Kostov doesn't attend EU summit
Bulgarian Prime Minister Ivan Kostov and Foreign Minister Nadežda Mikhaylova are not participating in the 16 June European Union summit in Gothenburg, the governmental press office said. Kostov and Mikhaylova think it will be more appropriate if they stayed in the country during the deliberation day before the 17 June elections.
Other reasons for the cancellation are the situation in Macedonia and the hearing in the trial against the Bulgarian medics charged with intentionally infecting 393 Libyan children with HIV. Bulgaria will be represented at the summit by Chief Negotiator with the EU Vladimir Kisyov.
Electorate to be sure of vote
On 12 June, President Petâr Stoyanov held a news conference at the presidency, and called upon Bulgarian voters to be sure exactly for whom and for what they will vote. Each party that wants to be represented in the National Assembly must clearly and precisely declare its goals, endeavors and priorities in the days remaining until the election, said the President.
Stoyanov also said that the possibility of Stefan Sofiyanski, Sofia's mayor, heading a coalition government after the elections must not be viewed as a retreat from the Union of Democratic Forces policy.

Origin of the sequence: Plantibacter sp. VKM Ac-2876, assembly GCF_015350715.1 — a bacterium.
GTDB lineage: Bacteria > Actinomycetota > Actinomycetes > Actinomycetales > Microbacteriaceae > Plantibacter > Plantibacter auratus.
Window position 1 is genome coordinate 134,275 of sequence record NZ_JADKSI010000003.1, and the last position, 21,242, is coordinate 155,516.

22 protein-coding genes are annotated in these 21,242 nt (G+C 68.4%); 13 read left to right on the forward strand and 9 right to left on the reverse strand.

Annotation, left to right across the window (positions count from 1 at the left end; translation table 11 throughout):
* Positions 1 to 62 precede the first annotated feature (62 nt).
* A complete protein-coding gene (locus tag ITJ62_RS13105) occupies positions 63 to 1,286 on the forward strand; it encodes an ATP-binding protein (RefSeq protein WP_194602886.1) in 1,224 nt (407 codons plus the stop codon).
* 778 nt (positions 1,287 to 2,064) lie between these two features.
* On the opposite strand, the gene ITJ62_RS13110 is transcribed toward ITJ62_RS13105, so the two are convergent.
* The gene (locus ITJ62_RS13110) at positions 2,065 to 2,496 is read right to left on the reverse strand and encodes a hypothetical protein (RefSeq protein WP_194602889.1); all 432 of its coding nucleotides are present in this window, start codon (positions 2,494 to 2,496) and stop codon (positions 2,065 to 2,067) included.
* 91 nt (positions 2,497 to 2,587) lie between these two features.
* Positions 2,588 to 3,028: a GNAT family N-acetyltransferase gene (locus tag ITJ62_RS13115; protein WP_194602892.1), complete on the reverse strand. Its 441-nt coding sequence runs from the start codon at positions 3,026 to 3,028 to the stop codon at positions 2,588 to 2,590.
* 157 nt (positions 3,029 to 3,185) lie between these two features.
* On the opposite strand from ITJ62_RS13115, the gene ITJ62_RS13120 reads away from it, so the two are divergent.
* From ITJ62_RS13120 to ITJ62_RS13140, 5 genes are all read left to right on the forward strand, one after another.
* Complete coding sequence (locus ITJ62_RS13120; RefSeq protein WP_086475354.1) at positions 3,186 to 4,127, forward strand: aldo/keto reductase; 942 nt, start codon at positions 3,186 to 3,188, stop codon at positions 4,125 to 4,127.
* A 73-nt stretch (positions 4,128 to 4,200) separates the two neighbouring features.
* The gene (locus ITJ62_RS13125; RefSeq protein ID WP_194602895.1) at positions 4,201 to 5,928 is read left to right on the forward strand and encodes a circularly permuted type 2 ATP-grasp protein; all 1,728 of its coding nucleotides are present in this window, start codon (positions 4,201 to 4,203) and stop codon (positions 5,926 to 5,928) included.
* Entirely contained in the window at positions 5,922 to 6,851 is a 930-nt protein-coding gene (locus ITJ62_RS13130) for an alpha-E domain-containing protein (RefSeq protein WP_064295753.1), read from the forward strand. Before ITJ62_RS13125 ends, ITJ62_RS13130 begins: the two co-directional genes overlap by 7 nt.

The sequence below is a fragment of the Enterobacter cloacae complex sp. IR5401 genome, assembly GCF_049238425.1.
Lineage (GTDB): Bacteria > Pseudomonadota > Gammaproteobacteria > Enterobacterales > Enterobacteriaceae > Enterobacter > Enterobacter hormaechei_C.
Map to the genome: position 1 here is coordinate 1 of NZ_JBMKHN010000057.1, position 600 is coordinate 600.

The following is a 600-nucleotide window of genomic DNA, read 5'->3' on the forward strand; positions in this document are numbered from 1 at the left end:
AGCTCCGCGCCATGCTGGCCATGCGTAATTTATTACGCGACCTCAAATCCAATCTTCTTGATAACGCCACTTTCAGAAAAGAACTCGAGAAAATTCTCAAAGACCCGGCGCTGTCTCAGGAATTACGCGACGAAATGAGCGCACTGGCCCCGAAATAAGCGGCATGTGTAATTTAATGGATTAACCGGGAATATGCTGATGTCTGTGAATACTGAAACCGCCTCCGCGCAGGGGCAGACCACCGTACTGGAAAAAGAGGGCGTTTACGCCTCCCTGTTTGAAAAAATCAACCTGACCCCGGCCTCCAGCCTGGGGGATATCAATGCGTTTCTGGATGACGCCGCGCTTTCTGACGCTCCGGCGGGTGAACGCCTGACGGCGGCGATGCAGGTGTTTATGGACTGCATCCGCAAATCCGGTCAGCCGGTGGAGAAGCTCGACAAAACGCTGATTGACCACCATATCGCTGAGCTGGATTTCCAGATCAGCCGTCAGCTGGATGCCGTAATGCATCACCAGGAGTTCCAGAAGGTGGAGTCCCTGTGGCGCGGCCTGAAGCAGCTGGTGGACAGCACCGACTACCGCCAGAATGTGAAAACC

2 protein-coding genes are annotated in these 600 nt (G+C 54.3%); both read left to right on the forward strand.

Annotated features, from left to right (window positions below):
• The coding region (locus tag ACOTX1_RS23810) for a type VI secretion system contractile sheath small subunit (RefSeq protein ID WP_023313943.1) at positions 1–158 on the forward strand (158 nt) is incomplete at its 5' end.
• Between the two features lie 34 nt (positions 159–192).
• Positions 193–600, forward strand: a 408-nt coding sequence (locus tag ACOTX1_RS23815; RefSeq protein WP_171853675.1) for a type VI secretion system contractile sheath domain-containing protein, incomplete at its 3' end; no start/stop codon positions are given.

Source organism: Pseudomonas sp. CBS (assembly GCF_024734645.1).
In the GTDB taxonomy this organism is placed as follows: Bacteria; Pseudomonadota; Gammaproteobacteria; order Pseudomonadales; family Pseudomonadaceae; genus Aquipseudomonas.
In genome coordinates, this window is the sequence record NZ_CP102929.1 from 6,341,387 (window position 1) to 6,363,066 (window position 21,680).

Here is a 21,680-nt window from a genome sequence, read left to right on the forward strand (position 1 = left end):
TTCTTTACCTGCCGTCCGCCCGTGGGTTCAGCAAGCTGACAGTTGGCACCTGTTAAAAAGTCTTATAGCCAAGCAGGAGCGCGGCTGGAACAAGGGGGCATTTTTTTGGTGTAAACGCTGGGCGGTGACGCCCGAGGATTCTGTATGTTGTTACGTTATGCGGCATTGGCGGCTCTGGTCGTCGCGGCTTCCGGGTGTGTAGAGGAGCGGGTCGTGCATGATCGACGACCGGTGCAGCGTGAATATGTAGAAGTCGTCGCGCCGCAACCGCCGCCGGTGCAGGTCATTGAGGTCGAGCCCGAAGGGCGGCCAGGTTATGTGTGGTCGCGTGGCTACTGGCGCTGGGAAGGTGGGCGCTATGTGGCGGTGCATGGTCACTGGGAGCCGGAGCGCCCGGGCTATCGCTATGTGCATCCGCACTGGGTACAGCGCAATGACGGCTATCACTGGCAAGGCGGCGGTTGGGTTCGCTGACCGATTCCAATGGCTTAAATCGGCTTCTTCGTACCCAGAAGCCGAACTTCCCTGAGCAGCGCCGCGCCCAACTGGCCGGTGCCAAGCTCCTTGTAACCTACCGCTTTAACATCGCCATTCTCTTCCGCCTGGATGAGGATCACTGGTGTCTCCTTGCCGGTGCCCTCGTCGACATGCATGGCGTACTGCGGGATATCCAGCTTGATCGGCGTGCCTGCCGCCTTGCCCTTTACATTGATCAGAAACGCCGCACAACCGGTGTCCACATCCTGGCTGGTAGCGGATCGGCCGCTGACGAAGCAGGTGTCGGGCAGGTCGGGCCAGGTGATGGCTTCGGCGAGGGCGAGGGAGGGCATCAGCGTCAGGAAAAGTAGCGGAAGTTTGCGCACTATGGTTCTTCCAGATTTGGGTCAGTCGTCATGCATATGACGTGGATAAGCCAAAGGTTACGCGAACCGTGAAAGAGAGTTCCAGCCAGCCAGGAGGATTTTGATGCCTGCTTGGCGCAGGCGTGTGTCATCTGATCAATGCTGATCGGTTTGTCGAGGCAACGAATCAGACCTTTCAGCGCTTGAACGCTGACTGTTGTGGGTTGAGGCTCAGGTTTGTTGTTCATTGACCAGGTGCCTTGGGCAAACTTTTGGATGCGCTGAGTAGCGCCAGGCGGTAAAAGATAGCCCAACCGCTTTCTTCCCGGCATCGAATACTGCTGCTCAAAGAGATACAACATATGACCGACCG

Kostov to establish coordinating committee
On 14 June, Ivan Kostov ordered the establishment of a coordinating committee in connection with the conflict in Macedonia and the possibility of a refugee influx into Bulgaria, the Council of Ministers' Information and Public Relations Directorate said.
Minister without Portfolio Aleksandâr Pramatarski has been appointed chairman of the committee, and National Civil Protection Agency President Nikola Nikolov has been appointed deputy chairman. According to the National Plan of Emergency Response, buildings are allocated for accommodation of possible refugees in Macedonia.
If necessary, Bulgaria plans to approach the United Nations High Commissioner for Refugees (UNHCR) and neighboring countries for assistance, in the event of large numbers of refugees crossing from Macedonia to Bulgaria. Each country involved would be expected to decide how it can help and what commitments it would assume in the event of a refugee influx.
According to the plan, handling such a situation would be financed out of the budget allocation for emergency management: "These questions have received much consideration during and since the Kosovo crisis, and we are now prepared in every respect," the Agency for Refugees commented. The agency also said not a single Macedonian has yet applied for asylum in Bulgaria.
Nadia Rozeva Green, 15 June 2001
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